A few weeks ago, American Historical Association's blog released a round-up of "The Art of History" series of articles from the Association's journal Perspectives on History. The series has been delving into history writing as an art. Although written for historians, the articles have relevance for children's writers since we also do research, and we write for a particular audience.
I'd particularly like to recommend one article, "The Poetics of History from Below" by Marcus Rediker. In it, Rediker talks about his grandfather who although not a professional historian, was "a master storyteller." Rediker says of his grandfather,
His stories were vivid, complex, passionate, and somehow always practical. They featured apocalyptic Biblical language (a lot of hell-fire), long silences (with fateful stares), and curse words that were normally forbidden in our house (son-of-a-bitchin’ this and that). He always managed to tell a big story within a little story.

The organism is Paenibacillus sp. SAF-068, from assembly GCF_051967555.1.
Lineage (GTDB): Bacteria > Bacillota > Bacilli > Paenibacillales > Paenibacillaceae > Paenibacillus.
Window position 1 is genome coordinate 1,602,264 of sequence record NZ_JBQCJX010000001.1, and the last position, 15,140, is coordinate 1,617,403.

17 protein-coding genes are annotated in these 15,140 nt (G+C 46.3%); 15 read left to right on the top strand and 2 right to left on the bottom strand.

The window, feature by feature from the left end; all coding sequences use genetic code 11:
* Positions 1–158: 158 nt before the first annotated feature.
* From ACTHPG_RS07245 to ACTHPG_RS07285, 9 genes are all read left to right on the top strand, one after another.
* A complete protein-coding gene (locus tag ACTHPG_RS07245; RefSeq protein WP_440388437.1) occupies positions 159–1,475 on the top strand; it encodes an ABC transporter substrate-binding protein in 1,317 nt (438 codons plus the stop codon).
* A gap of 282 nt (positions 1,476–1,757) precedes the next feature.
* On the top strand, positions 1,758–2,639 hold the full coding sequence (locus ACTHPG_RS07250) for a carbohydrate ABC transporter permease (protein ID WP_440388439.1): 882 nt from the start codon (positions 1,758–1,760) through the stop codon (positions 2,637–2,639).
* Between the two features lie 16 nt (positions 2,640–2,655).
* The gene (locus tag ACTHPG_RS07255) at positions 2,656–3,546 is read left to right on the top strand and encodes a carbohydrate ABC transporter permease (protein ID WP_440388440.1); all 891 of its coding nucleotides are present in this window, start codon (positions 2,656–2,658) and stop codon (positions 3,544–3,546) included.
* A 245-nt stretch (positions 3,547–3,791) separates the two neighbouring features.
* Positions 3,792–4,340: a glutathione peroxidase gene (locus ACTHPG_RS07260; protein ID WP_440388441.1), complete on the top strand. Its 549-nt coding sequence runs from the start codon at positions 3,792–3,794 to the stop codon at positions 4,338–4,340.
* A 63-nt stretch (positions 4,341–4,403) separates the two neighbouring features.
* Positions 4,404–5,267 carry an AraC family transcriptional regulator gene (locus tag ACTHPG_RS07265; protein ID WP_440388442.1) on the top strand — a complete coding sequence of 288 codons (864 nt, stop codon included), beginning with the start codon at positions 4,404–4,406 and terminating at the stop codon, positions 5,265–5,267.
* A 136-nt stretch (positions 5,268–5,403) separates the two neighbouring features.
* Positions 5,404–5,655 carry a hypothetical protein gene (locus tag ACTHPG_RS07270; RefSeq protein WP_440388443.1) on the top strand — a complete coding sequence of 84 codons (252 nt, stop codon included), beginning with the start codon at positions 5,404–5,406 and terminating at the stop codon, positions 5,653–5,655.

And this, my friends, is the key to writing history, or even science for that matter--be a masterful storyteller! Of course, you can't use "curse words" in books that kids will be reading in elementary school, but you can use colorful and musical language. Practice the craft of storytelling and you will certainly be on your way to creating the art of history.
Read a few of the other articles mentioned in the round-up. Despite not being a historian, I found most of the ones I read to be of interest, if not of practical use.